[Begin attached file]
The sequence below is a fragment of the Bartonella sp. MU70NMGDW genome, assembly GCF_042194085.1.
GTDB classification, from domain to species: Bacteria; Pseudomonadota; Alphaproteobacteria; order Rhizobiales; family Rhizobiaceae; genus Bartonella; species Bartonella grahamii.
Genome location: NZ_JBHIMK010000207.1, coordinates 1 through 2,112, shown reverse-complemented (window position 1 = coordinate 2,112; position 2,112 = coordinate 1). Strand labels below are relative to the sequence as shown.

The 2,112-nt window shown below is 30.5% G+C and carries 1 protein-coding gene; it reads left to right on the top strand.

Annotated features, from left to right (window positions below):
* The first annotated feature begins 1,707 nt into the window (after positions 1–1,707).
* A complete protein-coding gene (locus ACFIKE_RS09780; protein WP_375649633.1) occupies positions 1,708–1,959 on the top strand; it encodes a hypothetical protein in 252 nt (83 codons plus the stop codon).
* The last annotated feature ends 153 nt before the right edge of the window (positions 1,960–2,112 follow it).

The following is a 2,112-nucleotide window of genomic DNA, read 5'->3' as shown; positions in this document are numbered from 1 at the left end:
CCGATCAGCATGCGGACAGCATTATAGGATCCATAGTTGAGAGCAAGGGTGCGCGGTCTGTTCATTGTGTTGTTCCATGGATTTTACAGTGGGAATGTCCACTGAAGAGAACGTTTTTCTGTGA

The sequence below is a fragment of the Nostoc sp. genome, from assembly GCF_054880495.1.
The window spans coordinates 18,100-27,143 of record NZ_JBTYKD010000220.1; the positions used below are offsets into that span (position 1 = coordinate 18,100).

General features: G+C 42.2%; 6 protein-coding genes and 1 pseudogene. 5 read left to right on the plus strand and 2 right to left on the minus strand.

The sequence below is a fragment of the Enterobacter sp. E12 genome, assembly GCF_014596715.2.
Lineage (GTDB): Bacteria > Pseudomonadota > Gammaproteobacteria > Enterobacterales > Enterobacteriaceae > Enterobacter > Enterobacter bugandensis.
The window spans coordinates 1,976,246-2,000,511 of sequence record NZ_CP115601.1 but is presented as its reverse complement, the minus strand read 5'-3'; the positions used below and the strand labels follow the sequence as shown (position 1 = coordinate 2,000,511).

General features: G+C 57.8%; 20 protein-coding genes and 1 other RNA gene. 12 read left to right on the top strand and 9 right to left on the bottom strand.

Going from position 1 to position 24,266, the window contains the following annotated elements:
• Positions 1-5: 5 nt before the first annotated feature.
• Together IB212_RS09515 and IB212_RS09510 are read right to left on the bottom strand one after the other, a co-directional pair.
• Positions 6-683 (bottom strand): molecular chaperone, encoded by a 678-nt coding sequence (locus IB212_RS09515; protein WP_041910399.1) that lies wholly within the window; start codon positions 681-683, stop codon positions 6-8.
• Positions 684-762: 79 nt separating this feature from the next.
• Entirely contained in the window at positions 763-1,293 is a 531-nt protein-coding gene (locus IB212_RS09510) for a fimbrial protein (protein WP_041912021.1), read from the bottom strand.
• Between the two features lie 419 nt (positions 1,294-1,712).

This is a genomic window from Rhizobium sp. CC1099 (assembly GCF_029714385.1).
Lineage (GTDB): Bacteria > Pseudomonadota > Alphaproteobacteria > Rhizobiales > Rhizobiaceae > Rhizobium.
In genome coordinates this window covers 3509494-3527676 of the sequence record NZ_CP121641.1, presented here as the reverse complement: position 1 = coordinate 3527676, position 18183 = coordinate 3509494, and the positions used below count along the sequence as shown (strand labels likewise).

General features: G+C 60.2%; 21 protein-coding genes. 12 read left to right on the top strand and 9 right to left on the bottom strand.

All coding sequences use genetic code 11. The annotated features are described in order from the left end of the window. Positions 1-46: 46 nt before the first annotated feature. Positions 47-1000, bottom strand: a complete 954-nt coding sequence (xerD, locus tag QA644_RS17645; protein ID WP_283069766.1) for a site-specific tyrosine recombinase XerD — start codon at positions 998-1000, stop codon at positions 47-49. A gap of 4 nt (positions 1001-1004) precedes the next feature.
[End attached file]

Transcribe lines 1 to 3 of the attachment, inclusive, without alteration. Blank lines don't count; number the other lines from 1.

The sequence below is a fragment of the Bartonella sp. MU70NMGDW genome, assembly GCF_042194085.1.
GTDB classification, from domain to species: Bacteria; Pseudomonadota; Alphaproteobacteria; order Rhizobiales; family Rhizobiaceae; genus Bartonella; species Bartonella grahamii.
Genome location: NZ_JBHIMK010000207.1, coordinates 1 through 2,112, shown reverse-complemented (window position 1 = coordinate 2,112; position 2,112 = coordinate 1). Strand labels below are relative to the sequence as shown.